Wednesday, July 16, 2008

The Running Skirt Revolution?

Some of you have surely heard of this new craze in the fitness world by now: the running skirt.

If you believe this month's Runner's World , they are taking the world by storm, and are a must have for active fashionistas. I was surprised to see the large variety they had found to review, but most of them were pretty pricey at $40-$60. But the biggest proof that you will soon be seeing them in malls across America -- Target now carries not one, but a whole line of running skirts in their C9 line, and at $20, they are a bit more affordable.

The curious among us might be wondering how are these much touted (in the press, on blogs, by friends) garments different from our mother's skorts? For starters, the running skirts are not so much a hybrid, as an actual skirt that looks like a real skirt both going and coming, and most of them come with built-in shorts/ panties of some sort. Most of them are also made of stretchy, wicking hi-tec fabric, and do feel cooler than even my thinnest yoga pants (including those made of wicking fabrics). But their biggest attraction to most of us is that not only does the running skirt break the monotony of our exercise wear, but they also look cool and make us feel sassy!

A friend of mine swears by the SkirtsSport Outlet so as a slave to research (and yes, a sometime slave to fashion!) I ordered their "gymgirl" and "marathongirl" and even purchased a C9 version from Target. My verdict on all three: too damn short! If they are too short on my 5' frame, how must they be on normal sized women? Or perhaps I am too self-conscious? Now keep in mind, I am a prime candidate for starring on "What not to wear" since I often run errands before or after working out in my gym clothes! (perhaps reprehensible to some, but it does save me time and gas, and I am all about efficiency and multi-tasking!) Plus my gym happens to be located at my work, so it is a little uncomfortable to run into your VP in a 3 inch long skirt that barely covers them thighs, irrespective of how well sculptured said thighs might be!

As it turns out, Skirtsports does not do refunds on outlet items, so I decided to splurge on the uptown girl in exchange for the previous purchases, with the rationale that it could also do double duty as versatile vacation wear. I have to admit I like the Uptown Girl - it covers my thighs, and will come along on the next vacation. However, here is the catch: while it is great for running or hiking or the elliptical machine, it is useless on bikes, and even more useless for serious stretching or weight-training (leg-press, anyone?).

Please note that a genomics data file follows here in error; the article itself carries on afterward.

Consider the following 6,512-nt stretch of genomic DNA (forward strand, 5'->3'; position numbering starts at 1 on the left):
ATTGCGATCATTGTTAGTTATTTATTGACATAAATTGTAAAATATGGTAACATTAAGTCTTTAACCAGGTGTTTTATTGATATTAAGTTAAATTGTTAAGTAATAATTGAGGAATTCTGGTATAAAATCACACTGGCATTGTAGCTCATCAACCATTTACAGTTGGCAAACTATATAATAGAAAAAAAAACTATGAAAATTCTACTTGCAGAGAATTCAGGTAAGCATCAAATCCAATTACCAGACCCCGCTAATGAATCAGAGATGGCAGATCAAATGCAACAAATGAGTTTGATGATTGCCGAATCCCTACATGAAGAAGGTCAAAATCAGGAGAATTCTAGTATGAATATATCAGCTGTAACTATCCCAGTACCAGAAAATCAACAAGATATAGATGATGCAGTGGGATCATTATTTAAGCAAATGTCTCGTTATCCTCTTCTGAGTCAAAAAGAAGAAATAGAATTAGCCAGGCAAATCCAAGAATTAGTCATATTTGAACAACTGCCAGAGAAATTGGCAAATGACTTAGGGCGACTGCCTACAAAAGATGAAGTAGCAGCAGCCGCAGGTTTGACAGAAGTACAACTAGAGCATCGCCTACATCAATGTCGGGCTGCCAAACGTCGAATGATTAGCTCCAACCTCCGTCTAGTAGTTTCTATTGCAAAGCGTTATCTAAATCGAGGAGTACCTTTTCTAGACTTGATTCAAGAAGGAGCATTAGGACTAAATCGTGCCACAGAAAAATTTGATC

So, now I rock my running skirt only 2-3 times of a week instead of daily as I had hoped. And though it failed to revolutionize my life as claimed in many a fitness magazine and blog, it does add that little bit of pizzazz to my mood and a definite sass to my walk, and that is worth its weight in gold!

Friday, July 4, 2008

Walk and Talk at the Same Time?

Yes, that's what we do on the San Francisco City Walking Tours put on by City Guides. Well, the (volunteer) Guide does most of the talking, and we all do the walking as we learn choice morsels of San Francisco or California History.

Being that both Kevin and I are history/ architecture geeks and trivia junkies, it is pretty close to heaven for us. Throw in a meal before or after the tour in our favorite foodie town, and we are happy as clams. And since San Francisco is fairly hilly, the tours also double as mild to moderate exercise. We often bring visiting friends or relatives on these and sometimes even manage to drag local friends/ family and a dog or two, thereby satisfying my almost primal need to multi-task. What more could I possibly ask for?

Jokes aside, these tours are truly an amazing way to enjoy The City and learn more about its checkered past (and often more checkered present). They are offered year round, are free(though donations are suggested) and run by an entirely volunteer staff and guides. Check them out here. I promise you won't be disappointed!

Easy Spicy Shrimp and Easier Not-So-Spicy Green Beans

By popular request, here are some "India friendly" recipes. For anyone else, you will find AamChoor (Green Mango Powder) and Chaat Masala (a mix of certain Indian spices) at your friendly Neighborhood Indian Grocery Store or online. Email me if you can't find it, and I will try to get some to you by US Mail.

Spicy Oven Baked Shrimp
Aam choor (can substitute with lemon or lime juice to taste)
Chaat Masala (can substitute with cumin powder + coriander powder +ginger powder+garam masala)
Red Onion (or yellow,white, green if your heart desires)